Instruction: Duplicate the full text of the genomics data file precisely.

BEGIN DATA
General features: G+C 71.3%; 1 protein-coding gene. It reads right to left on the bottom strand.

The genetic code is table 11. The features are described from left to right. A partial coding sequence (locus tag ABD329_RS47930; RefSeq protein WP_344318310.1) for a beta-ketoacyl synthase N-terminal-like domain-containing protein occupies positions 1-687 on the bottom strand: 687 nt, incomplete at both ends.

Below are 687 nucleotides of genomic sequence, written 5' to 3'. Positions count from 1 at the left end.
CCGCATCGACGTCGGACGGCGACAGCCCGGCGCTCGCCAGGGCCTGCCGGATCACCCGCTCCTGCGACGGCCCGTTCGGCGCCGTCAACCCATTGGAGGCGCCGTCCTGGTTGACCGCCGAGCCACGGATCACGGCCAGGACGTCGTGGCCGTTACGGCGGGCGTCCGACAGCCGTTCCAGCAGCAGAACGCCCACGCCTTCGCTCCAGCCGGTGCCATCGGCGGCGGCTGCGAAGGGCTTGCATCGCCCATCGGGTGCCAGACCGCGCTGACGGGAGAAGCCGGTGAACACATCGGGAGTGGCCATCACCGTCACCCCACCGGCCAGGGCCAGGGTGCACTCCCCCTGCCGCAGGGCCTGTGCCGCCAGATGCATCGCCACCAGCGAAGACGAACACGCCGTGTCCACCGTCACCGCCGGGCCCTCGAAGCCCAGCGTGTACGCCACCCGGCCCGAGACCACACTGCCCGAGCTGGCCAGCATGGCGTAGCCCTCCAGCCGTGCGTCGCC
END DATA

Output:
General features: G+C 71.3%; 1 protein-coding gene. It reads right to left on the bottom strand.

The genetic code is table 11. The features are described from left to right. A partial coding sequence (locus tag ABD329_RS47930; RefSeq protein WP_344318310.1) for a beta-ketoacyl synthase N-terminal-like domain-containing protein occupies positions 1-687 on the bottom strand: 687 nt, incomplete at both ends.

Below are 687 nucleotides of genomic sequence, written 5' to 3'. Positions count from 1 at the left end.
CCGCATCGACGTCGGACGGCGACAGCCCGGCGCTCGCCAGGGCCTGCCGGATCACCCGCTCCTGCGACGGCCCGTTCGGCGCCGTCAACCCATTGGAGGCGCCGTCCTGGTTGACCGCCGAGCCACGGATCACGGCCAGGACGTCGTGGCCGTTACGGCGGGCGTCCGACAGCCGTTCCAGCAGCAGAACGCCCACGCCTTCGCTCCAGCCGGTGCCATCGGCGGCGGCTGCGAAGGGCTTGCATCGCCCATCGGGTGCCAGACCGCGCTGACGGGAGAAGCCGGTGAACACATCGGGAGTGGCCATCACCGTCACCCCACCGGCCAGGGCCAGGGTGCACTCCCCCTGCCGCAGGGCCTGTGCCGCCAGATGCATCGCCACCAGCGAAGACGAACACGCCGTGTCCACCGTCACCGCCGGGCCCTCGAAGCCCAGCGTGTACGCCACCCGGCCCGAGACCACACTGCCCGAGCTGGCCAGCATGGCGTAGCCCTCCAGCCGTGCGTCGCC